Simeon Solomon was an English painter associated with the Pre-Raphaelites who was noted for his depictions of Jewish life and same-sex desire.
Solomon was born into a prominent Jewish family. He was the eighth and last child born to merchant Michael (Meyer) Solomon and artist Catherine (Kate) Levy. Solomon was a younger brother to fellow painters Abraham Solomon (1824–1862) and Rebecca Solomon (1832–1886).
Born and educated in London, Solomon started receiving lessons in painting from his older brother around 1850. He started attending Carey's Art Academy in 1852. His older sister first exhibited her works at the Royal Academy during the same year.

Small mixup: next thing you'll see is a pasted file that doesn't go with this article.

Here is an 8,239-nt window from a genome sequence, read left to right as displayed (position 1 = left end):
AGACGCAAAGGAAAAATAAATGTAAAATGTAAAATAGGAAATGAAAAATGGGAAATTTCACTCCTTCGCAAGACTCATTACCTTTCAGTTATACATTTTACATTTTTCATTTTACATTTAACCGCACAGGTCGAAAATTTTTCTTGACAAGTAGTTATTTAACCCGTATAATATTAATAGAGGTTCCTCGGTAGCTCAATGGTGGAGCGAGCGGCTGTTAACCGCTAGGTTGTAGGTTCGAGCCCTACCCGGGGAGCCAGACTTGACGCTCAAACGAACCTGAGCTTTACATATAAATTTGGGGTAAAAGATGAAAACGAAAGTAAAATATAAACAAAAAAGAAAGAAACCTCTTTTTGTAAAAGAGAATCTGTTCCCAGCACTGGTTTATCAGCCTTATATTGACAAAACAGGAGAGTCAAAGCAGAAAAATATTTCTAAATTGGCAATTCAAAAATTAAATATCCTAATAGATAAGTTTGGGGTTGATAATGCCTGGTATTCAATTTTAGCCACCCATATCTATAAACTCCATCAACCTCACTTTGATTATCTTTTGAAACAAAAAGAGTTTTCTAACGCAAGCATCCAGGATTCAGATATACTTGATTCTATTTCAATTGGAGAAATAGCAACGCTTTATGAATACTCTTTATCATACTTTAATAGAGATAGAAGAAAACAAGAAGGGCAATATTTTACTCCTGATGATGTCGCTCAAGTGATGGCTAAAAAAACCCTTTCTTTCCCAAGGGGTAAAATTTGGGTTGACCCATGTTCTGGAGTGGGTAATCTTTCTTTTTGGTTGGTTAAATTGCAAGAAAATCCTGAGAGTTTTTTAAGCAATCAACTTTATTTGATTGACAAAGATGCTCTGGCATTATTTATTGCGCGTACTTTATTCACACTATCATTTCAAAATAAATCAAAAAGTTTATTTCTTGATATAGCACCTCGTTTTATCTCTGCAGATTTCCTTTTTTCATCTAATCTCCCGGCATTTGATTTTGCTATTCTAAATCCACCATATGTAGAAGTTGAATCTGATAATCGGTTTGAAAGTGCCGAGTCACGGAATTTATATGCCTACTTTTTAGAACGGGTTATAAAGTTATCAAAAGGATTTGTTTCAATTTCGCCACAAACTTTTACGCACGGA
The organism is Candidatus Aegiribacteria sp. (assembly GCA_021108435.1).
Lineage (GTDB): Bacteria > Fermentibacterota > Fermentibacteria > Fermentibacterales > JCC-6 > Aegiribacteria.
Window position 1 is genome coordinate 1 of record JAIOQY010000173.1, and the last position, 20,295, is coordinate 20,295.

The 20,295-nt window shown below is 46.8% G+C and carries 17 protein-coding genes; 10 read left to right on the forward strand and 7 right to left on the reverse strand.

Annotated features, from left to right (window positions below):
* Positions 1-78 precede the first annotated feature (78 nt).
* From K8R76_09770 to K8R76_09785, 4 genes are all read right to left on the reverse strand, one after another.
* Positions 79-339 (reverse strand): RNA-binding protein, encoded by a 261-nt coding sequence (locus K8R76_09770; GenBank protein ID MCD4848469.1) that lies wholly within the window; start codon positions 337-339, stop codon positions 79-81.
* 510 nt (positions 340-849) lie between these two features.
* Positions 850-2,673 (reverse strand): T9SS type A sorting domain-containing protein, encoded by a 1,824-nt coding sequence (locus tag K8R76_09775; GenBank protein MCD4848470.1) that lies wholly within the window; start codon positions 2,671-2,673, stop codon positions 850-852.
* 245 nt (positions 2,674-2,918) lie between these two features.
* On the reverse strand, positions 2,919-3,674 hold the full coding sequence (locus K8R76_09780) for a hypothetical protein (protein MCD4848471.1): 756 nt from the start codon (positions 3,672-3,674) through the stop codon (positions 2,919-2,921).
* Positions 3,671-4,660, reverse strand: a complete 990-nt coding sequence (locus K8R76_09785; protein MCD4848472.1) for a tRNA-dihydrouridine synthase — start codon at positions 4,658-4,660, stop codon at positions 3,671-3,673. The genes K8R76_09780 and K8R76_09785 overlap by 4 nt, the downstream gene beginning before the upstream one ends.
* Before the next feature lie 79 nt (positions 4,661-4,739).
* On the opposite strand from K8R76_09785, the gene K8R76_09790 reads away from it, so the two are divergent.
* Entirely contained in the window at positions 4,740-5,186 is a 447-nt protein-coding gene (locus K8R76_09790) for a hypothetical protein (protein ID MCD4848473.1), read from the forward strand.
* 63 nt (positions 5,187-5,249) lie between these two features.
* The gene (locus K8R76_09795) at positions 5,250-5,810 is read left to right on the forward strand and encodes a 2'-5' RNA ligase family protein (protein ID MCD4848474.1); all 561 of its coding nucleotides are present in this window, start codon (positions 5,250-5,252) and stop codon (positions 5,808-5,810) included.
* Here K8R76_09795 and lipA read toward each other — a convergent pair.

As a student at the Royal Academy Schools, Solomon was introduced through Dante Gabriel Rossetti to other members of the Pre-Raphaelite circle, as well as the poet Algernon Charles Swinburne and the painter Edward Burne-Jones in 1857. His first exhibition was at the Royal Academy in 1858. He continued to hold exhibitions of his work at the Royal Academy between 1858 and 1872. In addition to the literary paintings favoured by the Pre-Raphaelite school, Solomon's subjects often included scenes from the Hebrew Bible and genre paintings depicting Jewish life and rituals. His association with Swinburne led to his illustrating Swinburne's controversial novel Lesbia Brandon in 1865.